April 30, 2017
Regardless of your organization’s size, industry, or type, there’s one key performance indicator that—when measured and leveraged properly—can have a profound impact on the vitality of your business. This indicator isn’t new, and the logic behind it has been around for decades. In fact, there’s a good chance you’re already using it. I’m talking about Net Promoter Score (NPS), a tool used to gauge customer loyalty.
While simplistic in its format, NPS can deliver powerful insights for virtually any business—from startups to Fortune 500 companies. For most organizations, though, the common practice is to send out the NPS survey a couple times per year (or shortly after a new sale has been made). But by experimenting with the frequency and timing of NPS surveys—and thinking strategically about where the resulting feedback goes—business leaders can use this score to uncover a goldmine of intel they can leverage to dramatically improve the customer experience, which directly correlates with the bottom line.
Practice Active Listening
An NPS survey asks one simple question: on a scale of 0 to 10, how likely is it that you would recommend us to a friend? The respondent’s answer then indicates whether he or she is a promoter, detractor, or passive.
Promoters are your brand’s loyal enthusiasts. They’re the ones who keep purchasing your product and urge others to do the same. Passives are satisfied, but won’t necessarily stick around if something they perceive to be better comes along. Detractors are the unhappy or dissatisfied customers who may spread their dissatisfaction to their circles of influence, thus detracting from your business.
That initial feedback certainly provides a good jumping-off point, but at my company, we knew we could do more with it. So last year, we implemented a new strategy around our NPS, and from that point forward, it became a high-priority, company-wide metric for us in terms of customer service delivery.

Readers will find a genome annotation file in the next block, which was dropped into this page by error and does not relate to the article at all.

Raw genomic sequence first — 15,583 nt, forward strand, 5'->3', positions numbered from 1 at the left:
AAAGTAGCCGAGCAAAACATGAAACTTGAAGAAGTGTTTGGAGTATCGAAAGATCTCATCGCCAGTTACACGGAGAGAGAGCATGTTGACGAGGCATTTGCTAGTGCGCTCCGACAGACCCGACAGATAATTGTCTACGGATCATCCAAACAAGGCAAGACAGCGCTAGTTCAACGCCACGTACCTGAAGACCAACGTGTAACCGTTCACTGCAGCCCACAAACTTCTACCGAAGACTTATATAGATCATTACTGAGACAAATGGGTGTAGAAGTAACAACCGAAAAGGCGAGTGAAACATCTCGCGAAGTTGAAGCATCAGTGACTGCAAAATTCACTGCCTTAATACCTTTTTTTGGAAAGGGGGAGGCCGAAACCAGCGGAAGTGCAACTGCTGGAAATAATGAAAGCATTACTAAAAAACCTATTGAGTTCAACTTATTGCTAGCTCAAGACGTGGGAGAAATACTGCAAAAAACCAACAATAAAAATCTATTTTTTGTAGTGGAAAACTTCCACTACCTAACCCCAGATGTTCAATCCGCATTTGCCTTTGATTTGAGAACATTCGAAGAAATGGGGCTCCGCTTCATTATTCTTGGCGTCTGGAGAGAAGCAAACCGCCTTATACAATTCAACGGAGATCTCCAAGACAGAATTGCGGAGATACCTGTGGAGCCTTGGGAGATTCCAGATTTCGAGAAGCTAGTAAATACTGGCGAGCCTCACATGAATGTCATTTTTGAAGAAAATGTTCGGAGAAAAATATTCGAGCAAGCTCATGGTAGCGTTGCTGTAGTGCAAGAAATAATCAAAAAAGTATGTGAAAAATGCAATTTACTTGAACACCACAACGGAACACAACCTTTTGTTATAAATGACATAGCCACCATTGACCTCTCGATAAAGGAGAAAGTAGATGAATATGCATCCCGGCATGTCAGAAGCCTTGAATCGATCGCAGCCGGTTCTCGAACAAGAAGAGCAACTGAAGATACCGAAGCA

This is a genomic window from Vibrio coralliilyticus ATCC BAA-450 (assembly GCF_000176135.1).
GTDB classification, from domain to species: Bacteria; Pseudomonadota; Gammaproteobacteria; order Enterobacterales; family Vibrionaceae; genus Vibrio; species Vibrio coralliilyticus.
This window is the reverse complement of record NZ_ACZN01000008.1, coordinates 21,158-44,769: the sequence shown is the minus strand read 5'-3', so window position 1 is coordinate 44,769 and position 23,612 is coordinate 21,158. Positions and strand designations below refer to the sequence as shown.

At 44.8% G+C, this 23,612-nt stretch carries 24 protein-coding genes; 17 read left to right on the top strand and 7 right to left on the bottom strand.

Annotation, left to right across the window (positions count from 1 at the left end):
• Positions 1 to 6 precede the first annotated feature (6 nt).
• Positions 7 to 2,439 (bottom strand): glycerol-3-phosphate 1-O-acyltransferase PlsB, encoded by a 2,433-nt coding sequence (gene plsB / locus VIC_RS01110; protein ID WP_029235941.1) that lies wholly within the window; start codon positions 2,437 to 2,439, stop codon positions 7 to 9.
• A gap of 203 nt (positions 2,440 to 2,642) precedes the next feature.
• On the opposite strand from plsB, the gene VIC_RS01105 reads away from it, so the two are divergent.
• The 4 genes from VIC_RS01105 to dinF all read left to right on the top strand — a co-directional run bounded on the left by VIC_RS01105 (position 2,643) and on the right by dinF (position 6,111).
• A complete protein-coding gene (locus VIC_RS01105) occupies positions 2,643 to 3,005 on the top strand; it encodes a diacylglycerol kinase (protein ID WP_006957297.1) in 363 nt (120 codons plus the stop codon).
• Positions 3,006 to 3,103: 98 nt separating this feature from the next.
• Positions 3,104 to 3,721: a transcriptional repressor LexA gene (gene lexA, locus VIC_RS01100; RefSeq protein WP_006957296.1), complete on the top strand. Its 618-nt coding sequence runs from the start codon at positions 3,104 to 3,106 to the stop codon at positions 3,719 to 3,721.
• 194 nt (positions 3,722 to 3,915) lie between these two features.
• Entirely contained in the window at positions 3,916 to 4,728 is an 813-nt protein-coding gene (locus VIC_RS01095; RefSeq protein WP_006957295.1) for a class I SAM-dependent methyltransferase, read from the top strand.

Previously, we sent out NPS surveys to customers every six months. Eventually, we realized that we needed a more consistent stream of product feedback. So, we divided our customers into cohorts and began emailing surveys to a different group of people each week. This means that, while each individual still completes only two surveys per year, we’re now able to collect feedback from across our customer base every single week.
As a result, we’ve been able to better track success and diagnose issues more rapidly—rather than learning about those issues six months down the road. We’re also able to correlate these scores with industry trends, downtimes, and product issues that may be occurring.
Of course, data is only as valuable as the action it drives. On that note, once we receive our NPS results, we immediately act on them. Comments are divided into four categories: red, yellow, green, and gold. Gold commenters are our promoters, green are passives, and red and yellow are detractors. If a red or yellow comment comes in, a task is automatically created in our CRM, and our success team is notified to reach out to that customer to try and remedy whatever problem he or she is experiencing.
Red and yellow comments are also passed along to our product team members, who then reach out to gain more information or to let the customer know that his or her suggestion is being added to the roadmap. This ensures that customers know they’re being heard. Green and gold comments go to our customer loyalty manager, who works to enroll those customers in our loyalty program.
We also keep all of our executive team members in the loop about our NPS scores by sending a weekly email with that week’s score as well as comparisons to the previous week and the same week last year. Executives also see customer comments, which means our customers are having a greater impact on decisions at the highest levels of the company. The value of this feedback extends well beyond improving our support and products; it’s critical information for every department to have and act upon.
With this methodology in place, NPS is no longer just a number for us—it’s a powerful tool we can harness to build better relationships. And that, in turn, has allowed us to better serve our customer base. In fact, our score drastically improved within just six months.
Before you send out your next NPS, consider what valuable feedback you may be leaving on the table. Are there opportunities to better collect—and leverage—this data? If so, it could have a huge—and positive—impact on your business growth and bottom line.
Did you like this article?
Get more delivered to your inbox just like it!